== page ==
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Bear Market Valuations, Conditions Saying Market Not Cheap


A closer look at current stock market valuations and support for why the market is overvalued here.


Condition 2: Dividend Ratio at or below 10

The next classical measure of value is dividend yield. This measures real cash flow that companies pay their shareholders for owning their stock. True value investors know that when they buy shares in a company, they are buying its dividends, which generate cash flow. We can pay too much or very little for those dividends depending on where we are in the market cycle. If we buy shares when the market price is high and the dividend yield is low, it may be that investors are too enthusiastic and are paying too much. When we buy shares when the dividend yield is high and investors are despondent, we can buy great values and get dividends on the cheap.

There's still a desperate linger of speculation disguised as "investment," though. Too often I talk to people about buying stocks and their first notion is that they want the stock to rise. I then have to try and explain that the stock could be priced at $5 and falling because the company makes no money and has no dividends.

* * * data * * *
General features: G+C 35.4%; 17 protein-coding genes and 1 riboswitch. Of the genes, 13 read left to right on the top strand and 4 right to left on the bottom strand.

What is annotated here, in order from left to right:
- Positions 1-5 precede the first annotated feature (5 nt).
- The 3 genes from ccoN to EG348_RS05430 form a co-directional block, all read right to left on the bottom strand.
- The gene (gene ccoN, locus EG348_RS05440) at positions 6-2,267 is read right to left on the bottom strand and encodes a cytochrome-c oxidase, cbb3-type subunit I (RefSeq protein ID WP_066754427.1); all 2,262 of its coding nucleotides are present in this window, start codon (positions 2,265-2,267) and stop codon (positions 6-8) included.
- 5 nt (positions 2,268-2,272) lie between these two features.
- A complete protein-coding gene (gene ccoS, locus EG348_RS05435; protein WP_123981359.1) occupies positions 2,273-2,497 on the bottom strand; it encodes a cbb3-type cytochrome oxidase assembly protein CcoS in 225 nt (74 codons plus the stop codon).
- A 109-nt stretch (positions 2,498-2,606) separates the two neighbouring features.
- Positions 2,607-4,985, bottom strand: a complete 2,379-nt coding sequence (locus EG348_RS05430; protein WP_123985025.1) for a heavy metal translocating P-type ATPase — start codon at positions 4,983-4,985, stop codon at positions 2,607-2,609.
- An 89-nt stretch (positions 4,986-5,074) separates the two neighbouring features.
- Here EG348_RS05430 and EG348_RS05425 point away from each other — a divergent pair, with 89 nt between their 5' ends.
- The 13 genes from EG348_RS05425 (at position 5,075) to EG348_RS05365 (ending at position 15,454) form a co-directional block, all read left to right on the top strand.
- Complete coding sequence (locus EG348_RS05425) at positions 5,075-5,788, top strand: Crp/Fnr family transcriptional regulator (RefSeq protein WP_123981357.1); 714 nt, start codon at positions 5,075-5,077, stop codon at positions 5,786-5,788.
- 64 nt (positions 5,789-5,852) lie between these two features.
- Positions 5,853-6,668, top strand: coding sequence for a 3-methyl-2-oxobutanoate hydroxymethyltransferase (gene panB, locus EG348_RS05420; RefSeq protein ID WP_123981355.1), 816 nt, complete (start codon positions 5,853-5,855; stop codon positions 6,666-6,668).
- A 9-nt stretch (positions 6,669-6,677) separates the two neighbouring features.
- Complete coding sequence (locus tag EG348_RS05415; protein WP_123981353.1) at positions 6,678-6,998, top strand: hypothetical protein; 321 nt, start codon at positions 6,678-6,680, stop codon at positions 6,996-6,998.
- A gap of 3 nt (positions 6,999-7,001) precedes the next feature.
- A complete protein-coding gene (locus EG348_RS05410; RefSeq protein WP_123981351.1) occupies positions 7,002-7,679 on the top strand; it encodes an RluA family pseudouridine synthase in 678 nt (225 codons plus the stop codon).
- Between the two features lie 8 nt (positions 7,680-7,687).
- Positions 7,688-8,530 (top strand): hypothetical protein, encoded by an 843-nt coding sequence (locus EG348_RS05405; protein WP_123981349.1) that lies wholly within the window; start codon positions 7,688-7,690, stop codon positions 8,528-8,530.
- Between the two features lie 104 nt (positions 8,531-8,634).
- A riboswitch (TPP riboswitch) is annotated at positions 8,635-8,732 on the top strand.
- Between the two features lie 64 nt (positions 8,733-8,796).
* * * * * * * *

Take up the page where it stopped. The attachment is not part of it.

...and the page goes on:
I will admit that the data shows the overall trend or skew of yields has been lower over time since companies have started using other tools to create returns for shareholders, such as share buybacks, options, or convertibles. I have also noted that the total return including reinvested dividends during the 1982-2000 bull market was as high as or higher than prior bull markets. And it may be that we have not seen the dividend yield increases that we've witnessed in prior bear markets due to the same phenomenon.

However, I have been witnessing an increasing appetite for dividend-paying stocks and funds as it seems investors are slowly starting to realize that long-term equity returns have historically been generated via dividend reinvestments, not just nominal price increases. I would expect that dividend yield on the S&P 500 will reach at least 5% before this bear market is finally over.

Condition 3: Tobin Q Ratio at or below 0.40?

The last valuation measure I want to showcase is the Tobin's Q ratio. The Q ratio is a company's market value (determined by financial markets) divided by its book value (published in financial statements). The Q ratio for the broad market can be calculated using data published by the Federal Reserve called the Flow of Funds Accounts. When the gauge is more than one, it indicates the market is overvaluing company assets, while a Q ratio of less than 0.50 signifies shares are undervalued because it is cheaper to buy companies than to build them from the ground up. At the end of the four largest US bear markets in 1921, 1932, 1949, and 1982, the Q ratio fell to 0.3 or lower. Currently the market is overvalued again based on Tobin's Q with a reading of 0.92. It can be reverse calculated that the S&P 500 would have to fall 34% or 45% to be fairly valued from its current levels. Again, this signals that major bear market valuations may not have been met.

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